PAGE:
This article was originally published by Radio Free Europe/Radio Liberty and is reprinted with permission.
Samsung has said it will comply with the requirements of a controversial Russian law, which stipulates that smartphones and other computer devices must have government-approved, pre-installed software on them.
“Samsung Electronics will be ready to meet the requirements of the Russian legislation provided by the regulator and adapt the company’s activities in accordance with the adopted regulations,” The Moscow Times reported on February 18.
The South Korea-based electronics company said in a statement cited by RIA Novosti the previous day that it already works with Russian application developers and sells products with Mail.ru’s mail application and Yandex search functionality preinstalled on devices.
“The amendments to the law will not affect the company’s plans to continue working in Russia,” Samsung said.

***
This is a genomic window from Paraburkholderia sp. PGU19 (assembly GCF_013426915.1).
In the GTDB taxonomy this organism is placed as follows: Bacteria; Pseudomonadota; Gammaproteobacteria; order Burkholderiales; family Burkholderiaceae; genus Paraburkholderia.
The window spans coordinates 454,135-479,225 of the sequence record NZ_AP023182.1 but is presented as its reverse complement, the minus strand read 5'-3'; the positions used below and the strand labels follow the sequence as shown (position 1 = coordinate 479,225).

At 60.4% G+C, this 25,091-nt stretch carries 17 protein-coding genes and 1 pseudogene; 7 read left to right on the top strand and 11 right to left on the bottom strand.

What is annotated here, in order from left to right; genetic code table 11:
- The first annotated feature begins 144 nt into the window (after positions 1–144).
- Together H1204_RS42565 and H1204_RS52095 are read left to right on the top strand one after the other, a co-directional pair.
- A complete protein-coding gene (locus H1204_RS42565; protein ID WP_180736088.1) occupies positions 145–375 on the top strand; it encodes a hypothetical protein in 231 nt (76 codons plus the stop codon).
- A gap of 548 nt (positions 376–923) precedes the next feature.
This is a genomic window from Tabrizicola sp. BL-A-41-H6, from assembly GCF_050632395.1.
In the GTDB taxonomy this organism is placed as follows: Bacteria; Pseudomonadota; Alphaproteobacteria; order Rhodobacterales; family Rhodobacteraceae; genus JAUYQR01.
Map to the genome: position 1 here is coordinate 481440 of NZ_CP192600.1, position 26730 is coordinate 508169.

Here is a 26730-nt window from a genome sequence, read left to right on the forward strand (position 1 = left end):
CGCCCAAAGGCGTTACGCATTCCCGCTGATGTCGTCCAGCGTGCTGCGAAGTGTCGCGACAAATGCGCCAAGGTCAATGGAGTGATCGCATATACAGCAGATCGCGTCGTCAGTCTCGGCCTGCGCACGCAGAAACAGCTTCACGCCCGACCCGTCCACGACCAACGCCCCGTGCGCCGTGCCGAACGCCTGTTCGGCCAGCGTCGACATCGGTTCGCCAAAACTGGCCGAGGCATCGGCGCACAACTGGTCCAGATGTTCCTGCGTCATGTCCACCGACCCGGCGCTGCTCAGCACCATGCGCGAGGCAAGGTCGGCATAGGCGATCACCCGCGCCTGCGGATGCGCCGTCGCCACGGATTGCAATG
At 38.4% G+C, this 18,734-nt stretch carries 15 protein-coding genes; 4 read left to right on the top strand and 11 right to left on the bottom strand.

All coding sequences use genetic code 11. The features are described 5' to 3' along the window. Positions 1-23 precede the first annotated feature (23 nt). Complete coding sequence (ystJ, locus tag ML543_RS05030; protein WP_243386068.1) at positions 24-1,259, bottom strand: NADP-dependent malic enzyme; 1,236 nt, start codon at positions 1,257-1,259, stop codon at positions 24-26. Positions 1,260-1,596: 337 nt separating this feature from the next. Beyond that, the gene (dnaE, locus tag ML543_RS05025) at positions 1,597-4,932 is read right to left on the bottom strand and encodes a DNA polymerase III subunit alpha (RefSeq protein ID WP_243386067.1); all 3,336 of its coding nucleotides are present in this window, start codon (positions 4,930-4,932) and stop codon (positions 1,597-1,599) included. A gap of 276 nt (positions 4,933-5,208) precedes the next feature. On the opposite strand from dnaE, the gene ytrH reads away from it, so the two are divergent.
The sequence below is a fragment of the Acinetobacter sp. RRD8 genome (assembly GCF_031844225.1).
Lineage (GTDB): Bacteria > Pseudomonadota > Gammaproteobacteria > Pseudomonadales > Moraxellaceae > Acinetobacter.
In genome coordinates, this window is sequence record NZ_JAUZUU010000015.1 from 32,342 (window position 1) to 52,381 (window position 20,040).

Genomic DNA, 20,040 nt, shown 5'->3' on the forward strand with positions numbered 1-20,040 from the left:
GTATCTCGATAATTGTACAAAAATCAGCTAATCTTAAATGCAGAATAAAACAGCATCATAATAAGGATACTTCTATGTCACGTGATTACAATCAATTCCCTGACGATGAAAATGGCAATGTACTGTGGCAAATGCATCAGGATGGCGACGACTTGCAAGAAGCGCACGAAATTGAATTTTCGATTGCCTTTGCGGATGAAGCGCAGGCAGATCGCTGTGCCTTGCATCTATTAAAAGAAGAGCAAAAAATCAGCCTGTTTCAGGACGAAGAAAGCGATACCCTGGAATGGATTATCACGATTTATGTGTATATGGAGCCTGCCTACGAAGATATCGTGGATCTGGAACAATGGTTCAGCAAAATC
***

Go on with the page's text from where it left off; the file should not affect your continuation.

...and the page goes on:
Its decision is at odds with U.S.-based rival Apple, which has said it will not sell devices with third-party apps while adding that the law could force it to reassess the extent of its presence on the Russian market.
Last year, Russia’s parliament passed the new rules but is still finalizing which applications will have to be preinstalled on smartphones, tablets, and computers that are sold inside the country.
They are set to come into effect this summer.
Fines for noncompliance are currently set at 50,000 to 200,000 rubles ($784-$3,137).
According to the RBK business news site, Samsung is Russia’s second most popular smartphone brand, with 28 percent of market share, whereas Apple controls less than 10 percent of the market.
Last week, a Moscow court fined U.S.-based Twitter and Facebook 4 million rubles ($63,336) each for failing to comply with a law that requires social-media companies to store customer data on servers located inside Russia.